Forget the past. Forget your fears. Move on. How easy it is to say. Not so easy for Diana to do. Diana, brilliantly portrayed by Alice Ripley, is an addicted and troubled suburban housewife in the original, powerful, honest and moving musical, Next to Normal, at the Booth Theatre.
Happily married to Dan (an excellent J. Robert Spencer, a strong and sensitive man who wants so hard to help but doesn’t know how but nonetheless never leaves her side) with two children, Natalie (a confused but sassy Jennifer Damiano) a student of classical music who connects with a pot head, jazz musician, Henry (an endearing Adam Chanler-Berat) and her brother Gabe (Aaron Tveit – who has stardom in his future), Diana has trouble coping with every day life, despite the great sex with her husband. Everything starts off happily enough until she winds up on the floor making sandwiches for her confused family.
I don’t know how Alice Ripley can possibly perform this role eight times a week without some emotional backlash. She is absolutely wondrous. Exhibiting every possible nuance of character written by Brian Yorkey (book and lyrics) and Tom Kitt (music). She is at once manic, compassionate, wildly blank eyed, destructive, confused, strong, fragile, longing and desperate while all the while loving. It is a phenomenal performance. You care mightily for her.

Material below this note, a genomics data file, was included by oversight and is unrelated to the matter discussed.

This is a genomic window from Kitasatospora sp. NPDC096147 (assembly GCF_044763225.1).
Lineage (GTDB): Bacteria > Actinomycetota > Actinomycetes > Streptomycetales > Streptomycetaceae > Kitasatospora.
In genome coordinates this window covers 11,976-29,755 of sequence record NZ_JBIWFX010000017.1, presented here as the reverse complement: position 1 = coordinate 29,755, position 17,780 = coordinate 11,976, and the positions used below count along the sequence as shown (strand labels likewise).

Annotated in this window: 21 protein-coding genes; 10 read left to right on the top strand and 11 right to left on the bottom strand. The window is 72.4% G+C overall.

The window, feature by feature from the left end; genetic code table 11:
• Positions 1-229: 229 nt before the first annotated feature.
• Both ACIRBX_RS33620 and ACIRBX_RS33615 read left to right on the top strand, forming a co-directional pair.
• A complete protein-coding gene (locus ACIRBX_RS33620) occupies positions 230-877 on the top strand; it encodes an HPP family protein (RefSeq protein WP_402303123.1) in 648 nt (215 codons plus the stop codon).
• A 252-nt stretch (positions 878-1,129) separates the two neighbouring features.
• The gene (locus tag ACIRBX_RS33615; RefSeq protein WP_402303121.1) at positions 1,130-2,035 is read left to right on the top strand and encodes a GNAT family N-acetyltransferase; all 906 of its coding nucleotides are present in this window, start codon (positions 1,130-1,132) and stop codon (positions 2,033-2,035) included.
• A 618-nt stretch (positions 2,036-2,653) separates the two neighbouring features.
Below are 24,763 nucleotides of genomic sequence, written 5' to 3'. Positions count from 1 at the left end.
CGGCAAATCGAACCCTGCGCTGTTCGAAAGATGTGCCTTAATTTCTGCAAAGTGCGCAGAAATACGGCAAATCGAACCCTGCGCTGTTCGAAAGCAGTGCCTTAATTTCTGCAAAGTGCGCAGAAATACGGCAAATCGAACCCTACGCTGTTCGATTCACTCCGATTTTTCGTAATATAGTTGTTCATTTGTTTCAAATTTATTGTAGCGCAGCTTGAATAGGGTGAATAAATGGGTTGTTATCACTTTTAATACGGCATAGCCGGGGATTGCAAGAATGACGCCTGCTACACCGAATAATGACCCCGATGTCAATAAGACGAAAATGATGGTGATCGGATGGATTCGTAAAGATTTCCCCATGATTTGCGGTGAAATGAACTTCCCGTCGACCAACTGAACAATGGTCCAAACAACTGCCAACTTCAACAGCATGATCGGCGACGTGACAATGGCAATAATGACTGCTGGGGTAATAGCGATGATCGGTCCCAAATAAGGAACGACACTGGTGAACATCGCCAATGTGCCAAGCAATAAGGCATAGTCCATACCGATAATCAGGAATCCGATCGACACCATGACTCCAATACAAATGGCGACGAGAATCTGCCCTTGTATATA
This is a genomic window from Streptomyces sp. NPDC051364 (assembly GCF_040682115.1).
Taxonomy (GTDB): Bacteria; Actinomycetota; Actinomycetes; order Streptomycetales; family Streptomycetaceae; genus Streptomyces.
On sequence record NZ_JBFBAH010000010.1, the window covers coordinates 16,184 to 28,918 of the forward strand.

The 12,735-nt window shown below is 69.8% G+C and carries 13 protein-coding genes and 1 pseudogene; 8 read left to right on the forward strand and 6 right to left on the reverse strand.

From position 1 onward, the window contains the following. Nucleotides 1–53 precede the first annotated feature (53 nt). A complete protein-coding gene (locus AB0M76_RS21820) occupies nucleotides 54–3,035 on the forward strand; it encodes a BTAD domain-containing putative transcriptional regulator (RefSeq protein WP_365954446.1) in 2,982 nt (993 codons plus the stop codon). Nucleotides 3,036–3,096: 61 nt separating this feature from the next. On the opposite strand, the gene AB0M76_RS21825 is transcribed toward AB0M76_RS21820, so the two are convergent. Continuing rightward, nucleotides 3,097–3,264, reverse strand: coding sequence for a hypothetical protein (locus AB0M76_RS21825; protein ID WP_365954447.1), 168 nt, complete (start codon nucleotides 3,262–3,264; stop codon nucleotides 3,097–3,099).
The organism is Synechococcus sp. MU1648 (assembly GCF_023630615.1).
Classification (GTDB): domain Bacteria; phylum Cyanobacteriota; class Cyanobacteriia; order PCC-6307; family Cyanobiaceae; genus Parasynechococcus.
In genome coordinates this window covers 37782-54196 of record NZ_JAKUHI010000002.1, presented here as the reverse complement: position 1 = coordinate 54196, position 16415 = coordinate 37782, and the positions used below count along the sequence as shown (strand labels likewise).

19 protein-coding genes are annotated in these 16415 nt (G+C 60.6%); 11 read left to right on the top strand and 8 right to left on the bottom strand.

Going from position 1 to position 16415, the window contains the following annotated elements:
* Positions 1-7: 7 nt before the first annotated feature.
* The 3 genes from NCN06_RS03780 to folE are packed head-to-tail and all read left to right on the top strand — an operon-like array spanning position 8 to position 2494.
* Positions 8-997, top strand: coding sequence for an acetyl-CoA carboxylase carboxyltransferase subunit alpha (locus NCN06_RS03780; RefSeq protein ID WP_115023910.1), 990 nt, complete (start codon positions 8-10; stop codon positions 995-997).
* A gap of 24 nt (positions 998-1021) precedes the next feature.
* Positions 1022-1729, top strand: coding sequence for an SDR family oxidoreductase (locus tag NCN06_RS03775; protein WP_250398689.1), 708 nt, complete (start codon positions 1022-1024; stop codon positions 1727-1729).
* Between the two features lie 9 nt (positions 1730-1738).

I must admit that I have been a fan ever since seeing her in Side Show. But as Diana she transcends your average musical comedy star to heights never thought believable. As a prescription pill popping, insecure person who has obviously had some huge trauma occur in her life which sparks her bi-polar problems leading to fear, anxiety, paranoia, and losing what control of her life she had – Diana does therapy (Louis Hobson does double duty as her two Doctors and is perfect in his calm and understanding portrayal) and then shock treatments to cure her – to make her forget – Alice Ripley is, and I repeat myself, wondrous. You will never forget this performance.
She is not alone. The rest of the cast is exceptional under the astute direction of Michael Grief and brilliant musical staging by Sergio Trujillo that makes full use of the three tiered set (Mark Wendland) which houses the band that plays the eclectic score by Tom Kitt – rock, jazz, waltzes and lovely music box melodies that complement the complexities of the story.
How such a potentially depressing subject can lead to such a very moving show with such a very hopeful ending just proves how talented and creative the writers of Next to Normal are. A show that has had a long journey to Broadway. Starting at the New York Musical Festival and then moving to Off-Broadway’s Second Stage, then to the regional Arena Stage in Washington D.C. and then triumphantly arriving on Broadway. It was well worth the trip. www.NextToNormal.com